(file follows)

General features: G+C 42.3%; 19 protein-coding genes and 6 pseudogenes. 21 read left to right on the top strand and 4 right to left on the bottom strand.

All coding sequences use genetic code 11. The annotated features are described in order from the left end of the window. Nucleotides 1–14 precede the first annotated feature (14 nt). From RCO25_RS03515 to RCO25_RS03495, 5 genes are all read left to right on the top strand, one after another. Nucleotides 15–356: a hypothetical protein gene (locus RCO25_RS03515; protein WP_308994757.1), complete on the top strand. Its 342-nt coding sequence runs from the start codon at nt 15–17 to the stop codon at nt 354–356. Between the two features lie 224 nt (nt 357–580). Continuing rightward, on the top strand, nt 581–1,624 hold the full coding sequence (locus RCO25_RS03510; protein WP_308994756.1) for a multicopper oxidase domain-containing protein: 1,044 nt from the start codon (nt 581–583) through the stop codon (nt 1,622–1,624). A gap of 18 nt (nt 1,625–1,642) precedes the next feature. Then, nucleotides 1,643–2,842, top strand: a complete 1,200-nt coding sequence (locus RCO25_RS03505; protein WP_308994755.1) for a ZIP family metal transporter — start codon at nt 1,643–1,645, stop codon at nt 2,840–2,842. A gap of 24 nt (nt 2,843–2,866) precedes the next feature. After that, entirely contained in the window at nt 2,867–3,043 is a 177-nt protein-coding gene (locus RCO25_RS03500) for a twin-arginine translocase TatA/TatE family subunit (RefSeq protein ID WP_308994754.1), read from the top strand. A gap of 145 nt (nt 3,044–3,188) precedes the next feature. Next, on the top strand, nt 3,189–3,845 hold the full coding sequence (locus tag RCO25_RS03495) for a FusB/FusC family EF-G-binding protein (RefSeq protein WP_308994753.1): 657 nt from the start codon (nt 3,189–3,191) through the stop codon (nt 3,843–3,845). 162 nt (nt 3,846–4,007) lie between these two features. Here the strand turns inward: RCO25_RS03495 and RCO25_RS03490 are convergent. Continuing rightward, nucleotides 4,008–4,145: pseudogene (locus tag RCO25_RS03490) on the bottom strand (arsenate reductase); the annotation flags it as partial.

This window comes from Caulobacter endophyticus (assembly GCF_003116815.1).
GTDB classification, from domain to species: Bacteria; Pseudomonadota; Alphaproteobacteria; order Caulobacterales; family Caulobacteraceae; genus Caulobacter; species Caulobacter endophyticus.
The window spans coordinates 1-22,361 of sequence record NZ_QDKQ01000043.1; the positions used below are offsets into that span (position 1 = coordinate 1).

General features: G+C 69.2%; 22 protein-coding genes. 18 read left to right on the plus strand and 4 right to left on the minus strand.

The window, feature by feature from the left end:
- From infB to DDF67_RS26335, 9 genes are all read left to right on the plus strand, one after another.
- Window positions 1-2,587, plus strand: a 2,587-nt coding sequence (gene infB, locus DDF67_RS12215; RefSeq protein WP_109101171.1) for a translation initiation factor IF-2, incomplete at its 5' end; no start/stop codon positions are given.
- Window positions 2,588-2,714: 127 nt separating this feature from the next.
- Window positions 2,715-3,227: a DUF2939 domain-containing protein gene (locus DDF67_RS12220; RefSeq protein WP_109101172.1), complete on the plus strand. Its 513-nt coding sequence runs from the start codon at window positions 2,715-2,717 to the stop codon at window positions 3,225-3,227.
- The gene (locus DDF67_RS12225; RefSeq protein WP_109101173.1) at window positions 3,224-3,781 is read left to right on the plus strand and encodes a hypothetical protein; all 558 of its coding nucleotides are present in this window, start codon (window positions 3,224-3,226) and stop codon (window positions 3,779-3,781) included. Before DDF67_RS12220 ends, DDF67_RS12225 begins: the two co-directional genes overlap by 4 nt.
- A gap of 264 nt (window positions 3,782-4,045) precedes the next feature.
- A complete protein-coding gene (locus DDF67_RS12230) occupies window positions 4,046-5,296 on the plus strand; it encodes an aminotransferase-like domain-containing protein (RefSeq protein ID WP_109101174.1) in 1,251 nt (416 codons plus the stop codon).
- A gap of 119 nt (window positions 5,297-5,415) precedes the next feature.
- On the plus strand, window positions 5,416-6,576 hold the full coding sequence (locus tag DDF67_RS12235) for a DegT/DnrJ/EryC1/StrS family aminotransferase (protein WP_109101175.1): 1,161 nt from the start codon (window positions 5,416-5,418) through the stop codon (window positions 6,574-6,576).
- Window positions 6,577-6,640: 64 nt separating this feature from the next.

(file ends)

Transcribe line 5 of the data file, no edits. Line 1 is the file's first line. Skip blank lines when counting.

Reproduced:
The window spans coordinates 1-22,361 of sequence record NZ_QDKQ01000043.1; the positions used below are offsets into that span (position 1 = coordinate 1).